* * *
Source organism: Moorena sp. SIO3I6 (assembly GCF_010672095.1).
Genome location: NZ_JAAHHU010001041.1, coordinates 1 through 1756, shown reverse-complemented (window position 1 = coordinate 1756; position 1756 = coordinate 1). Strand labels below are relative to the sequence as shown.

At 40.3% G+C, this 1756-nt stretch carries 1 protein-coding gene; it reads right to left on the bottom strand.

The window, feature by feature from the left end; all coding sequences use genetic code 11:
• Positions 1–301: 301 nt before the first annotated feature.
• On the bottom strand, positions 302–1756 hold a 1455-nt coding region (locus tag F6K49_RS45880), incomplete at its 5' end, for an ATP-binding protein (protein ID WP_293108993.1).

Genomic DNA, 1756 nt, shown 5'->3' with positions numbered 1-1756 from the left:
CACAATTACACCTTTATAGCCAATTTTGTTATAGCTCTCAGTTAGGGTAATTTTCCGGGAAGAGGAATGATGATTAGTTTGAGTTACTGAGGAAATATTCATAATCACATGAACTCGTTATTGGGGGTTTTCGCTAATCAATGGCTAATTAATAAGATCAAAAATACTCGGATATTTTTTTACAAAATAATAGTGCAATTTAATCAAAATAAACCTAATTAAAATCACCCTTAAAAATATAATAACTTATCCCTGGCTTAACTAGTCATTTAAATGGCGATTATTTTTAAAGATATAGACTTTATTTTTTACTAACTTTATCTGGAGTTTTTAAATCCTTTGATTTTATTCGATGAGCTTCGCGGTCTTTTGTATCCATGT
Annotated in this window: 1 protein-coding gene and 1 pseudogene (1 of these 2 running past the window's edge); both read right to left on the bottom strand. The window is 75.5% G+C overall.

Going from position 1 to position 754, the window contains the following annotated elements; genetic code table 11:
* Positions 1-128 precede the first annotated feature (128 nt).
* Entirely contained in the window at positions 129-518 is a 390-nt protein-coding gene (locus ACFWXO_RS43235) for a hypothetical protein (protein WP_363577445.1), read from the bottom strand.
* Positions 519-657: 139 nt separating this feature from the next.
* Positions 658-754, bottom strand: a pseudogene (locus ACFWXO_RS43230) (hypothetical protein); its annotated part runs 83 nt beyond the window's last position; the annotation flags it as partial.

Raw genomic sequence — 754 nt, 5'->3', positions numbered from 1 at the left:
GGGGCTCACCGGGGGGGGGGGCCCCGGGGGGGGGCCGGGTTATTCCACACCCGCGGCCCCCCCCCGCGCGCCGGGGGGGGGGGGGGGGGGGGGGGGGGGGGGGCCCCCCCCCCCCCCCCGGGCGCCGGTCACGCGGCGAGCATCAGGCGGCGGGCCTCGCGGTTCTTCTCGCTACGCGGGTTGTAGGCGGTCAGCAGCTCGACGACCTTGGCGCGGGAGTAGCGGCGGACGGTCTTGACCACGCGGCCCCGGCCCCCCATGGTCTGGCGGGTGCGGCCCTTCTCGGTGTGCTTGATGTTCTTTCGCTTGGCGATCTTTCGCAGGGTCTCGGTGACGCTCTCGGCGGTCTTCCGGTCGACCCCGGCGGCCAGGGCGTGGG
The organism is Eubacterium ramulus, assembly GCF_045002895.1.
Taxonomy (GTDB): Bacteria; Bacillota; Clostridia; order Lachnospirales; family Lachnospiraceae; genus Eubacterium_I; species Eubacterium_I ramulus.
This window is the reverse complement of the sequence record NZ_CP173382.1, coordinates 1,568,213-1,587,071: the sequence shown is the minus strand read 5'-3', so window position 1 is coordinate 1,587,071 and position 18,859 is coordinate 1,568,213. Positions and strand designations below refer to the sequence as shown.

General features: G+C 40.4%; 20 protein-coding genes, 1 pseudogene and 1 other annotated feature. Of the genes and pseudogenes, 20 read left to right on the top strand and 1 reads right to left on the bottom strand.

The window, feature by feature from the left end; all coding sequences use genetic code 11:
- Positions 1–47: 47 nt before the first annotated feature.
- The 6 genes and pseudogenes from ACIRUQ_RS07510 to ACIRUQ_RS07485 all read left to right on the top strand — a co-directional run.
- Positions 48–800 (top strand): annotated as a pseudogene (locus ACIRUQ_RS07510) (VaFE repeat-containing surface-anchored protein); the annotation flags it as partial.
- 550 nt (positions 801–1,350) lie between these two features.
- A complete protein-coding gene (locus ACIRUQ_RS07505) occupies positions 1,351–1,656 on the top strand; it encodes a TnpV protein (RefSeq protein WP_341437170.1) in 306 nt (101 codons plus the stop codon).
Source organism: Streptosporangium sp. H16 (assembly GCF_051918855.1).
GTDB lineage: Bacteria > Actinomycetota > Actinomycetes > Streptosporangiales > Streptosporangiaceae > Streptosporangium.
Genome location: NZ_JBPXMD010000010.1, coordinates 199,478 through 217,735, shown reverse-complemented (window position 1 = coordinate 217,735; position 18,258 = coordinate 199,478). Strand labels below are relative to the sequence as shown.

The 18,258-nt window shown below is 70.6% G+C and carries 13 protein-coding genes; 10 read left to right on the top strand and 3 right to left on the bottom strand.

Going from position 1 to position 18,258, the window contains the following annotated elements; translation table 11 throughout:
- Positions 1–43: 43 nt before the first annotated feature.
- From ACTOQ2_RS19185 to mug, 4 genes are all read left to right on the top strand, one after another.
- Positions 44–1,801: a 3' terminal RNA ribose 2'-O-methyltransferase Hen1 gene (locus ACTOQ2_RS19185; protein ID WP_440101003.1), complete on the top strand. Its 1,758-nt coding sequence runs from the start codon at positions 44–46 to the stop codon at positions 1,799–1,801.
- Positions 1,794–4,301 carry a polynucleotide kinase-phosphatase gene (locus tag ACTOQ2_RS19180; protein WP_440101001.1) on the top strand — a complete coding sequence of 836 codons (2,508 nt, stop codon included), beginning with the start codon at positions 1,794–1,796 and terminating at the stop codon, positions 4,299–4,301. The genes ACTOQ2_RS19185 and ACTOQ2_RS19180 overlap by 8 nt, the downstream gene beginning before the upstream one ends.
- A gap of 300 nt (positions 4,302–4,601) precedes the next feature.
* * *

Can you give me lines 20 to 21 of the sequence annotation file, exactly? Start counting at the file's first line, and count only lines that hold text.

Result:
General features: G+C 40.4%; 20 protein-coding genes, 1 pseudogene and 1 other annotated feature. Of the genes and pseudogenes, 20 read left to right on the top strand and 1 reads right to left on the bottom strand.

The window, feature by feature from the left end; all coding sequences use genetic code 11: